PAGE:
The youth group was having a bible study after Mass and they invited me.  But I hadn’t been dancing in like 8 years so I went back to campus instead.  It was good to see everyone again and fun to dance again after so long, but I had to put up with the inevitable questions – where I had been, and how much longer I have here. 

It really had been a long time, though.  Smelly Man shaved his beard back in February or March, but I didn’t see it for myself until tonight.  When we danced, I noticed a difference – nothing external, but inside of me.  Out of all the men I dance with, only Smelly Man has rough hands.  I don’t like the stale stench of cigarettes that surrounds him, his crazy dancing by himself, or his shirt that always gets more and more unbuttoned as the night goes on, and I guess I threw the rough hands in there as another strike against him.  But when I was up north I realized that Xiao Zhang has rough hands.  How typical of China – my southern friends are wealthy business and my northern friends are lower-class laborers.  Anyway, I still don’t like him, but I did realize that I’m stupid to hold against him the fact that he works with his hands.  I could probably do with a few calluses.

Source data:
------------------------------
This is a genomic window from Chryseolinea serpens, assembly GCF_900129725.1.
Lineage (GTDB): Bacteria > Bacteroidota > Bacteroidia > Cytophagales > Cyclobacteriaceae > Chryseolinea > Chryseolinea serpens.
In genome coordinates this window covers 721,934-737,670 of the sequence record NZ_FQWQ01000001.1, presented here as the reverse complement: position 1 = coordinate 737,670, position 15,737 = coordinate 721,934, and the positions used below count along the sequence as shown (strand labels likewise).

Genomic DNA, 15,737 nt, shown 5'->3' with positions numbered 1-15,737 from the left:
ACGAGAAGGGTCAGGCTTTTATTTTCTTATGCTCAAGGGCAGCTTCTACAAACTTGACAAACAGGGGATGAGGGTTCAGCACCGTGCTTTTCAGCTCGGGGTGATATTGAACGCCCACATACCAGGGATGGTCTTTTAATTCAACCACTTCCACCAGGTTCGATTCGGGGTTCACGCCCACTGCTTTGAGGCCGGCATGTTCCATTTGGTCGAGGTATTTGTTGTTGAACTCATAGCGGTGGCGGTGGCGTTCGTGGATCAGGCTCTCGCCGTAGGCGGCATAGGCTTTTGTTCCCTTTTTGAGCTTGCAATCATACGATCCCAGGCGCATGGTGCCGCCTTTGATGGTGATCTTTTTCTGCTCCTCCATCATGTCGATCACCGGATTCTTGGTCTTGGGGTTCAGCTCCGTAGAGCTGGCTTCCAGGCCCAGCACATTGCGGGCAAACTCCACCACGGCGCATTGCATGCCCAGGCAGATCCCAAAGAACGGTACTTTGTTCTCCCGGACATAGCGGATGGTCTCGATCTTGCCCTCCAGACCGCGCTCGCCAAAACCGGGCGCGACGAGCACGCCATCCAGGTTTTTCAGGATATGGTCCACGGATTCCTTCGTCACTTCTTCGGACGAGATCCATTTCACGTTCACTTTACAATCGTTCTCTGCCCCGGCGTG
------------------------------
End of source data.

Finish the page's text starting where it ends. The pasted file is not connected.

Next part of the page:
We went to The Key afterwards.  Even for a Chinese bar, it was a weird night.  The Filipino band is still on vacation back home, and it’s easy to see that they have no freaking clue what to do without their main event.  There were a few Chinese who tried to sing their usual music, but none with a good enough grasp of English to produce intelligible lyrics.  There was a trio of women clad in leather and metallic fabrics doing an awkward and painfully rigid dance that failed to sufficiently show off either talent or their bodies, which, according to my understanding, are the two standards of acts in bars such as this.  And then there was a Cirque du Soleil-like act consisting of a man and woman climbing a column of silk.  They were really talented, but it was a very strange choice for a bar act – directly following Telephone and directly preceding Fire Burning.  Oh, also the man was wearing a sequin-edged bikini-shaped bottom and a shirt made of transparent gauze that purposefully did not cover his belly button; it was very hard to watch. 

So yeah, it was a weird night for dancing.  But I did get to watch a good part of this year’s Grammy’s, which were playing on the TV’s around the bar.  I laid eyes for the first time on Kesha (do you seriously have to write it with the dollar sign?) and Justin Beiber.  I’ve been gone a long time, have I not?

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  1. Nice blog. I did not know who Ke$ha and Justin Beiber were until I googled them…and yes, you do need to use the dollar sign. Interestingly enough, I’ve been trying to select the right special character to go with my name for several weeks now… It’s either going to be “@” (as in “John@what’s happening”) or “Joh#” just cause it looks cool. Let me know what you think, pls. If I was a weird red-headed comedian who likes to smash things, I’d call myself “^top”!